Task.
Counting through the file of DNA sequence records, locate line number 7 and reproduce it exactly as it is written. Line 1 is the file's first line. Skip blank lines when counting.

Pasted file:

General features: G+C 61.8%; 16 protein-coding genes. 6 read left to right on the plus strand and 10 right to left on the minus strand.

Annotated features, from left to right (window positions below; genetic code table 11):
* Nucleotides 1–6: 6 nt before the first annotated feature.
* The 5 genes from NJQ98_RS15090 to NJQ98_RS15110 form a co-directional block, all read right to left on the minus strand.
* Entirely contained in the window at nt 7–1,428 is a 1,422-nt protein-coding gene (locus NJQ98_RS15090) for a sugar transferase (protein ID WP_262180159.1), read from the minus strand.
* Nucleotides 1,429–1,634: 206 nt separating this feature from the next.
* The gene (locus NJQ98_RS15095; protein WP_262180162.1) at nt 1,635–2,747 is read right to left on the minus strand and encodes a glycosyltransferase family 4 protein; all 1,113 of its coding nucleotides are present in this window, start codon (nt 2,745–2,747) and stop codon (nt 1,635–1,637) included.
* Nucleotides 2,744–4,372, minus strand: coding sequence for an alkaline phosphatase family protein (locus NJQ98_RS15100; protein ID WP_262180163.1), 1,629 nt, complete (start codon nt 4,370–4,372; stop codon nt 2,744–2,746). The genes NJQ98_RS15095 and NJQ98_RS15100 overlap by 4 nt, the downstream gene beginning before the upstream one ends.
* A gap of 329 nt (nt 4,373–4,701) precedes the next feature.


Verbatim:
* The gene (locus NJQ98_RS15095; protein WP_262180162.1) at nt 1,635–2,747 is read right to left on the minus strand and encodes a glycosyltransferase family 4 protein; all 1,113 of its coding nucleotides are present in this window, start codon (nt 2,745–2,747) and stop codon (nt 1,635–1,637) included.